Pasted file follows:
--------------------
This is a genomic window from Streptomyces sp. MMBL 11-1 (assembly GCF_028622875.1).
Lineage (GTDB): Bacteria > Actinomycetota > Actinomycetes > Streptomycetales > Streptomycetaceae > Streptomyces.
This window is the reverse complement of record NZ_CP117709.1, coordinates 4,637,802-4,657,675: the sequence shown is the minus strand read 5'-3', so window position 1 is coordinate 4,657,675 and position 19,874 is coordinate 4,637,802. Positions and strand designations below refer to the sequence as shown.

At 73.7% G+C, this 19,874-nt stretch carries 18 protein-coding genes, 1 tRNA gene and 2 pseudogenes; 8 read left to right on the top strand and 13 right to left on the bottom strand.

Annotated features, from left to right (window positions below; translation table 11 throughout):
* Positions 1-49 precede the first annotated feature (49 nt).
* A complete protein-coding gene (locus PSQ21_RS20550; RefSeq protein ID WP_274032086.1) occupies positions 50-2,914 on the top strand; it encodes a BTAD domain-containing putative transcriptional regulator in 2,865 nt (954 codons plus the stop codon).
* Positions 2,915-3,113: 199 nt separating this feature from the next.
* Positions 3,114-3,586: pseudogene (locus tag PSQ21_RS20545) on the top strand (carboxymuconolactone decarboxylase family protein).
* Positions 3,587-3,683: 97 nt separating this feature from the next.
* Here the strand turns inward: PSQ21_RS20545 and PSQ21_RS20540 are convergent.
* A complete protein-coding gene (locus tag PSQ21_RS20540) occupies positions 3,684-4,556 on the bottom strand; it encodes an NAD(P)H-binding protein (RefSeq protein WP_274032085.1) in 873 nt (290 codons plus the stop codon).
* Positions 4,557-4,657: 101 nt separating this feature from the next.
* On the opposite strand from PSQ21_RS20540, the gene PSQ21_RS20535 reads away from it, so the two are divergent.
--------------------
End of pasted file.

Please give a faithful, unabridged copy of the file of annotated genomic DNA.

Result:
This is a genomic window from Streptomyces sp. MMBL 11-1 (assembly GCF_028622875.1).
Lineage (GTDB): Bacteria > Actinomycetota > Actinomycetes > Streptomycetales > Streptomycetaceae > Streptomyces.
This window is the reverse complement of record NZ_CP117709.1, coordinates 4,637,802-4,657,675: the sequence shown is the minus strand read 5'-3', so window position 1 is coordinate 4,657,675 and position 19,874 is coordinate 4,637,802. Positions and strand designations below refer to the sequence as shown.

At 73.7% G+C, this 19,874-nt stretch carries 18 protein-coding genes, 1 tRNA gene and 2 pseudogenes; 8 read left to right on the top strand and 13 right to left on the bottom strand.

Annotated features, from left to right (window positions below; translation table 11 throughout):
* Positions 1-49 precede the first annotated feature (49 nt).
* A complete protein-coding gene (locus PSQ21_RS20550; RefSeq protein ID WP_274032086.1) occupies positions 50-2,914 on the top strand; it encodes a BTAD domain-containing putative transcriptional regulator in 2,865 nt (954 codons plus the stop codon).
* Positions 2,915-3,113: 199 nt separating this feature from the next.
* Positions 3,114-3,586: pseudogene (locus tag PSQ21_RS20545) on the top strand (carboxymuconolactone decarboxylase family protein).
* Positions 3,587-3,683: 97 nt separating this feature from the next.
* Here the strand turns inward: PSQ21_RS20545 and PSQ21_RS20540 are convergent.
* A complete protein-coding gene (locus tag PSQ21_RS20540) occupies positions 3,684-4,556 on the bottom strand; it encodes an NAD(P)H-binding protein (RefSeq protein WP_274032085.1) in 873 nt (290 codons plus the stop codon).
* Positions 4,557-4,657: 101 nt separating this feature from the next.
* On the opposite strand from PSQ21_RS20540, the gene PSQ21_RS20535 reads away from it, so the two are divergent.